Apple-Samsung Patent Case Highlights Broken System
The largest patent case in history starts today, with Apple (NASDAQ: AAPL) and Samsung squaring off over smartphone and tablet design.
Apple is seeking $2.5 billion in damages, which would dwarf any other reward in a patent case. However, the larger issue may be whether Samsung is allowed to sell its products in the U.S.
Judge Lucy Koh has already ordered an injunction on Samsung's Galaxy Tab 10.1 pending resolution of the case. Legal watchers cite the injunction as a sign of just how strong a case Apple may have.
In this case, jurors can't be told about the selling ban so as to remain unbiased. However, in patent cases of this nature the judge is allowed to overrule a jury decision if they see fit.
This case has been a long time coming as Patent wrangling has become more and more combative in recent years.
Apple founder Steve Jobs declared in his biography he thought the Android system was a carbon copy of Apple's UI and industrial design, saying he'd go ‘thermonuclear' in an effort to stop the stealing. That's exactly what's happening today, with a settlement out of the question.
More than money is at stake in this suit. A worst-case scenario for Samsung would see Apple awarded all damages and Samsung barred from selling its products in the U.S., and possibly other countries as well. Already, there is an injunction in effect in Germany against Samsung.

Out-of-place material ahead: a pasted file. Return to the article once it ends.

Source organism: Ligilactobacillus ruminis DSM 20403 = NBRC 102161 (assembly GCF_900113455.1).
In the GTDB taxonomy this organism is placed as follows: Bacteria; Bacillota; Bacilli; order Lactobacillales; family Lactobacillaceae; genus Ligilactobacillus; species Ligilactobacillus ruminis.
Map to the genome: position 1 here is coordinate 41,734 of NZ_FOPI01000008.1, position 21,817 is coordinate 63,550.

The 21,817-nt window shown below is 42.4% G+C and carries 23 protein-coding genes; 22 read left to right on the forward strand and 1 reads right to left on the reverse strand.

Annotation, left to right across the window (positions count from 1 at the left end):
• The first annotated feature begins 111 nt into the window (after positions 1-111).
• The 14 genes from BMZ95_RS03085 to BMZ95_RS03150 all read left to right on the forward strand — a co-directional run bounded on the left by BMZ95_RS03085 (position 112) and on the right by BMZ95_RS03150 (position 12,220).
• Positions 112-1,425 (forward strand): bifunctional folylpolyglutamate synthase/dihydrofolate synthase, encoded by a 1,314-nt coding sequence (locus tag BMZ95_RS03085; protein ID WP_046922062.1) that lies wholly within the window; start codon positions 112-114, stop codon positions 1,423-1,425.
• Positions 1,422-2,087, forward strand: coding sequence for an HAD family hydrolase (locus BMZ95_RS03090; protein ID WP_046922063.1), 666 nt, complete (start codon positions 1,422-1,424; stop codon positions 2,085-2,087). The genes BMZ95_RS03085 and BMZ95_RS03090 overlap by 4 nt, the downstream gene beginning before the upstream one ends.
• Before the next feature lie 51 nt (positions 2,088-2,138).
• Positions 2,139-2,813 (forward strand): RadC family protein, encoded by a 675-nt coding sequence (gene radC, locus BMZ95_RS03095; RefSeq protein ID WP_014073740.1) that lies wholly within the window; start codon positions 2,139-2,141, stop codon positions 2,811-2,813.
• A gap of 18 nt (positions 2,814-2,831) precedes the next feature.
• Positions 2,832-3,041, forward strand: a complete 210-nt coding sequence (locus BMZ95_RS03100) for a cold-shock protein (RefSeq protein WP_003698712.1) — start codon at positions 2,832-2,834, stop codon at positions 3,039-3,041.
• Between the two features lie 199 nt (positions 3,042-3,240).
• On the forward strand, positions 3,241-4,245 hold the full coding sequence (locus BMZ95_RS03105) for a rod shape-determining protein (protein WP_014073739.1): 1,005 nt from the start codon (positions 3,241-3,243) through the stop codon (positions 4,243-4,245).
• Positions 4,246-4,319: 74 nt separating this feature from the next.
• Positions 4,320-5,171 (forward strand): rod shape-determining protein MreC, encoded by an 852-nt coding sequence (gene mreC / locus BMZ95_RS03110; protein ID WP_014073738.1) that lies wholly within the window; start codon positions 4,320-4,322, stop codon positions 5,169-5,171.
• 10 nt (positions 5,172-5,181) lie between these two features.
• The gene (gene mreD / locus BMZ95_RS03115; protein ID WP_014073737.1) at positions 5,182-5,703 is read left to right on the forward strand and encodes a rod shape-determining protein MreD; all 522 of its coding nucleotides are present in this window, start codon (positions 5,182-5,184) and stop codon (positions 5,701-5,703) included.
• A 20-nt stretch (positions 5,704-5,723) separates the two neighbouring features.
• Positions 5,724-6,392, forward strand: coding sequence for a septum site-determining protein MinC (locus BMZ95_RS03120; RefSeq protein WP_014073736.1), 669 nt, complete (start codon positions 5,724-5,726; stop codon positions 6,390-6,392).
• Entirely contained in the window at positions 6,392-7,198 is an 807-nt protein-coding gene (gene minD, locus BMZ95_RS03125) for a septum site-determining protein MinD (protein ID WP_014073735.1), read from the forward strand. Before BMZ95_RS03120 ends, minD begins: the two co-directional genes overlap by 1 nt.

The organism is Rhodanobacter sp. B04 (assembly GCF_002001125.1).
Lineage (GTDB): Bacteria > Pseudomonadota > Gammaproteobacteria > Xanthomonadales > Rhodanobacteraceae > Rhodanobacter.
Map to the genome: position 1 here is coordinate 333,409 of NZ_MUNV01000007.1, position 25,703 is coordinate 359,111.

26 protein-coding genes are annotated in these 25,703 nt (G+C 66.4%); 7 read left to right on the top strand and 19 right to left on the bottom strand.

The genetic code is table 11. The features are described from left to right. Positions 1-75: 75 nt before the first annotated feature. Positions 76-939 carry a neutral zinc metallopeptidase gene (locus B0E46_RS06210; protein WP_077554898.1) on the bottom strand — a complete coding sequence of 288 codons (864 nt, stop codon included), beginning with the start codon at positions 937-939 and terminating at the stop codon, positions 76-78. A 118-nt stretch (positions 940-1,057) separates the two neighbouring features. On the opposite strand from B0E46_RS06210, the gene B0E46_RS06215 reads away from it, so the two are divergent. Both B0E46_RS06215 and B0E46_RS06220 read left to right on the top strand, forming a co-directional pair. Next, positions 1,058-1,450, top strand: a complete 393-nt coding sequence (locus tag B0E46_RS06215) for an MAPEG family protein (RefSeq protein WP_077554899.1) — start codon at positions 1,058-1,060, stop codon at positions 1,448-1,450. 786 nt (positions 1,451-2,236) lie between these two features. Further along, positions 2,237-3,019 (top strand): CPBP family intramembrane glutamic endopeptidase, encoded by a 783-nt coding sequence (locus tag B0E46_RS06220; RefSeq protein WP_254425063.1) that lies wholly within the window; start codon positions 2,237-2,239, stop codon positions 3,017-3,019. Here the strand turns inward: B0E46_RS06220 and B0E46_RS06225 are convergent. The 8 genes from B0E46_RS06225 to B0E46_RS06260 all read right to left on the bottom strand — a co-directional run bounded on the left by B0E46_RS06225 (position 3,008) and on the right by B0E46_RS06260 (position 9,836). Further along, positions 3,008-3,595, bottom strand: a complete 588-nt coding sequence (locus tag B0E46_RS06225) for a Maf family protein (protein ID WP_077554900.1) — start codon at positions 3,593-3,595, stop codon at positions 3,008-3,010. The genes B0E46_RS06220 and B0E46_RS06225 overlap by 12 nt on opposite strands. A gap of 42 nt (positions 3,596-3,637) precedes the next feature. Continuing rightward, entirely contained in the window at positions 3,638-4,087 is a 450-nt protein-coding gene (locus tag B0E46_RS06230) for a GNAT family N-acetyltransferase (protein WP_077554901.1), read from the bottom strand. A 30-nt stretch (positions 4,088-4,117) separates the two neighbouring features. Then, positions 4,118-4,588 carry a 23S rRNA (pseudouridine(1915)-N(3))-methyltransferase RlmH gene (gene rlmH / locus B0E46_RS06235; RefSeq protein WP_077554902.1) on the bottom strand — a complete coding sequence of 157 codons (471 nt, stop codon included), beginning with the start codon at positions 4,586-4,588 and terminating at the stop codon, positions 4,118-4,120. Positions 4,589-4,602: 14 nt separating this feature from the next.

The worst case for Apple would see the charges dropped. Further, Samsung has counter-sued with retaliatory claims, saying Apple is infringing on other telecommunications patents. Should Apple lose that case, it would have to pay damages of its own.
The long and the short of the matter is, consumers will lose no matter who wins. Either Samsung's or Apple's products are likely to increase in price, while the patent system further tamps down on innovation, again.
Once conceived of as the best way to protect intellectual property, the patent system simply hasn't kept up with the digital age. Software UI is complex enough that it's nearly impossible not to infringe on someone's patents creating it. And, when interface styles like pinch-to-zoom or pop-up notifications are fair game for patents, there really isn't any way to create software without doing something that someone has done before.
That's why patent portfolios have become so valuable – with Kodak the most recent company auctioning some off. Apple is rumored to be heading up a group bidding on those patents – with Google (NASDAQ: GOOG) heading up a rival group.
The big dogs may be getting all the news, but one could argue that they're just fighting in an arena created by small-time patent trolls more than anything else.
While we can't know how this case will end, it highlights the fact that the patent system is terribly broken – and is in desperate need of changes.
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